Record number apply to PSNI

BBC reporting a slightly old story that the PSNI has had a record number of applicants despite the murder of Policeman Stephen Carroll in Craigavon.

Almost 10,000 people applied, 37% of them Catholics, are competing for just 440 jobs.

  • politico

    Heard Ian Paisley Jnr on the radio talking about this and stating that the large number of applications proved that the community had confidence in policing and justice. No doubt this will form part of the DUP rationale for having these devolved. Might I suggest that the large number of applications is due to a lack of confidence in the economy.

  • eranu

    probably politico, but if it helps to get the P&J thing sorted, then its one less stupid argument for us to listen to.

  • Phil

    The record number of applications is purely a result of Sod’s law.

    This is the first time I’ve applied for the PSNI, so naturally 10,000 others would have the same idea.

    Sigh.

  • Comrade Stalin

    politco, I think I’d agree, in all fairness. The PSNI are close to being the only people doing any recruiting at the moment.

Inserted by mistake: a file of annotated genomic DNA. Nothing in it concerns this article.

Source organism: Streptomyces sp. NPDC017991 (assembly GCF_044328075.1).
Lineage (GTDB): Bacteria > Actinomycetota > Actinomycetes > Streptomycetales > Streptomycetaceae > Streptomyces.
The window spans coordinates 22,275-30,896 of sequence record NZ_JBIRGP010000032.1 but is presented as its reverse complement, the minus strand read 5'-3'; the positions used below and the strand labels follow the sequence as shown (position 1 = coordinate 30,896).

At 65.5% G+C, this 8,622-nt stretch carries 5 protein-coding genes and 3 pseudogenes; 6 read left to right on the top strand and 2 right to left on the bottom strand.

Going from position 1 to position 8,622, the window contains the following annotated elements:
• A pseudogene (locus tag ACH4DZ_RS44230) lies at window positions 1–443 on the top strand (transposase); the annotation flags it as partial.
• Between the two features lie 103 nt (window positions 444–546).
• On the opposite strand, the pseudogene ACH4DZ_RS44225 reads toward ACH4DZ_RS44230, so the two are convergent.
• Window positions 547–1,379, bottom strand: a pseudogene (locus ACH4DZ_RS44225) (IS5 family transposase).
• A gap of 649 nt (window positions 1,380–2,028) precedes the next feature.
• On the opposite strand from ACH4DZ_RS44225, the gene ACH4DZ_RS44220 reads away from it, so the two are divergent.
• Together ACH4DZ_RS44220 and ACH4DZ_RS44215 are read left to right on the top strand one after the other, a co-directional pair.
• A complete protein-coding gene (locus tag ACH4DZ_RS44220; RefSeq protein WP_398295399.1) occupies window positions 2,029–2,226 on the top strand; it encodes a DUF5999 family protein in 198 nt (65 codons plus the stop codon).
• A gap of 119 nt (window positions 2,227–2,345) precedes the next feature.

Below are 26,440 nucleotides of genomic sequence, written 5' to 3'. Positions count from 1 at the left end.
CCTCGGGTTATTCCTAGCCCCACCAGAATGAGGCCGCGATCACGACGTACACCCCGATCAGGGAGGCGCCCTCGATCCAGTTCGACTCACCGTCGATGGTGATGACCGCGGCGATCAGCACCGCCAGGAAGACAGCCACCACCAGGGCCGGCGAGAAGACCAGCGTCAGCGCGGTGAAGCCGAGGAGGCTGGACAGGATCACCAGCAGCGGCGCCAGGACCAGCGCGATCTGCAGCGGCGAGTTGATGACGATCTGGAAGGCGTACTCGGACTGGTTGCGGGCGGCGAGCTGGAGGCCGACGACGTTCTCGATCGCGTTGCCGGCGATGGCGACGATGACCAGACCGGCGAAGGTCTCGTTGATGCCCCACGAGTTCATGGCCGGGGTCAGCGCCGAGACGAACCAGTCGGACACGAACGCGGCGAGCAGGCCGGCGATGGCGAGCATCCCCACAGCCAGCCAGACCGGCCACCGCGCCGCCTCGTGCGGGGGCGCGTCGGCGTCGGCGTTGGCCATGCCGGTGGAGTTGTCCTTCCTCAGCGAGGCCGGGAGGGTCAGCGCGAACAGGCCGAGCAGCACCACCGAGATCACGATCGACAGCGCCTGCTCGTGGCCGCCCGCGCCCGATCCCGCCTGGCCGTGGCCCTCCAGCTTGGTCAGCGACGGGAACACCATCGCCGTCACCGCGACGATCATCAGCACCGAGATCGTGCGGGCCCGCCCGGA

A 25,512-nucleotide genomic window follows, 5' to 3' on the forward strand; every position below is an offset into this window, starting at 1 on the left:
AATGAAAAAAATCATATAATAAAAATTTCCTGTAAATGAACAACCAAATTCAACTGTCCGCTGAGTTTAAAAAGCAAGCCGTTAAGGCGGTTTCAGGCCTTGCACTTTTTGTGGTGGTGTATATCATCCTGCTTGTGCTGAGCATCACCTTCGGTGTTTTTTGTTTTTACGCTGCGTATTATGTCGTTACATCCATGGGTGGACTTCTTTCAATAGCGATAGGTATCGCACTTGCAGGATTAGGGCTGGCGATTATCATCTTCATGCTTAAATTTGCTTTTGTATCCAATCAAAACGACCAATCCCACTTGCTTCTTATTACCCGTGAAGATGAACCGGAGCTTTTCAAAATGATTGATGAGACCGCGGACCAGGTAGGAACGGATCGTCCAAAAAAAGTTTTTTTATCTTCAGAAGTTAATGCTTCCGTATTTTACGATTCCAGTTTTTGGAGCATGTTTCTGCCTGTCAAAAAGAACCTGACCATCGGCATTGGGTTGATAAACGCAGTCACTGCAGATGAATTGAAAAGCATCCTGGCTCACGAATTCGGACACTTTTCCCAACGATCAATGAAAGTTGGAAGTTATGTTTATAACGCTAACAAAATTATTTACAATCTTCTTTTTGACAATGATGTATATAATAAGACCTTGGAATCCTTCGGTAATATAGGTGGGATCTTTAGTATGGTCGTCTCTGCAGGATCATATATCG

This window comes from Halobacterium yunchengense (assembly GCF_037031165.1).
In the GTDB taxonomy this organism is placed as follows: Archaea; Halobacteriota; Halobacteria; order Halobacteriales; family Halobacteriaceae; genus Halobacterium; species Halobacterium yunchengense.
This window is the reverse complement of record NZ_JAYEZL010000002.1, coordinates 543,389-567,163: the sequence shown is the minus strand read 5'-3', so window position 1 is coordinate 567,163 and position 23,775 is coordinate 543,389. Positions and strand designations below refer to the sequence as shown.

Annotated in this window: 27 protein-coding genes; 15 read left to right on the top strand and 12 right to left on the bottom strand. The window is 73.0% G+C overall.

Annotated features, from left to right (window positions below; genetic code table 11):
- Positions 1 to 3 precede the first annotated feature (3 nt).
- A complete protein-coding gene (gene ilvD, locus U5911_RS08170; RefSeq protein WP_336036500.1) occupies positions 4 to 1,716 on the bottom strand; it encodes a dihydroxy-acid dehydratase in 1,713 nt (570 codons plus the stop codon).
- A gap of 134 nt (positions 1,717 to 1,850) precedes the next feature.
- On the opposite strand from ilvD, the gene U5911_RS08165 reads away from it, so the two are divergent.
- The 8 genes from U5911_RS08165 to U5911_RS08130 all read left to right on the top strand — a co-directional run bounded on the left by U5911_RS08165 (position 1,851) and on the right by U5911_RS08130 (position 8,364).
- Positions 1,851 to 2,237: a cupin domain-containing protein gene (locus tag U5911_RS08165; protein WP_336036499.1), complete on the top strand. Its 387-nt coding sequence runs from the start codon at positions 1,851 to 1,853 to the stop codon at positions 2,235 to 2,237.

• Andrew

    suspect its down to two things:

    1. Things took away after Sinn Fein backed police back in 2007, therefore people who’d have never thought to join because of Sinn Fein are joining

    2. The economy

    politico

    sure if the DUP hadnt saved Ulster in time in 2003 we’d have seen policing justice by now anyway?

  • Greenflag

    So the ‘odds’ are 23 to 1 for every applicant possibly slightly less for RC’s assuming the ‘target’ of ‘equality ‘ is still in effect .

    A stark comment indeed on the state of the ‘real ‘ NI economy in these times.

    Still good luck to the applicants they’ll need it .

    ‘Where there is law there is injustice . Where there is no law there is even more injustice ‘

  • Andrew

    “1. Things took away after Sinn Fein backed police back in 2007, therefore people who’d have never thought to join because of Sinn Fein are joining”

    meant: things took a while after Sinn Fein

  • Driftwood

    If there is a way of checking numbers of applicants to the Fire service, or Civil service, or any public sector body, I’d guess huge numbers of applicants. Even the army, which has had declining numbers for years, is picking up recruitment rapidly.

    The public sector is now the gold standard for a secure job, with final salary pension etc. I’m surprised the number of applicants wasn’t higher.

  • Glencoppagagh

    The obvious conclusion to draw from this is that police officers in NI are hugely overpaid.
    Luckily, devolved P&J is just round the corner so one of the first acts of the local minister will be to reflect local conditions by imposing pay cuts on the PSNI.
    In my dreams.

  • redskin, co down

    Policing is a growth industry will the increase in a range of criminal activities including those idiots who think we are still in the 1970s. Many of the psni recruits havent a clue about everyday life in working class areas-need more recruits from areas such as newry, west belfast, bogside, ballysillan, shankill, etc